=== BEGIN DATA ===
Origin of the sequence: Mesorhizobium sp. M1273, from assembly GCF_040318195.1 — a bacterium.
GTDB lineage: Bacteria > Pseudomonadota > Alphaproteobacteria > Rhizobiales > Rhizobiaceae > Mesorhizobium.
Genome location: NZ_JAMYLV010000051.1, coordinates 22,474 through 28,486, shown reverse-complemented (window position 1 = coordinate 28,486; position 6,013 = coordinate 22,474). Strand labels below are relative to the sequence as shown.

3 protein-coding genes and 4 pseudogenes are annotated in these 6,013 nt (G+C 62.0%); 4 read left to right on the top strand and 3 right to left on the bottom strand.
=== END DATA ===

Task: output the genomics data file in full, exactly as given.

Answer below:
Origin of the sequence: Mesorhizobium sp. M1273, from assembly GCF_040318195.1 — a bacterium.
GTDB lineage: Bacteria > Pseudomonadota > Alphaproteobacteria > Rhizobiales > Rhizobiaceae > Mesorhizobium.
Genome location: NZ_JAMYLV010000051.1, coordinates 22,474 through 28,486, shown reverse-complemented (window position 1 = coordinate 28,486; position 6,013 = coordinate 22,474). Strand labels below are relative to the sequence as shown.

3 protein-coding genes and 4 pseudogenes are annotated in these 6,013 nt (G+C 62.0%); 4 read left to right on the top strand and 3 right to left on the bottom strand.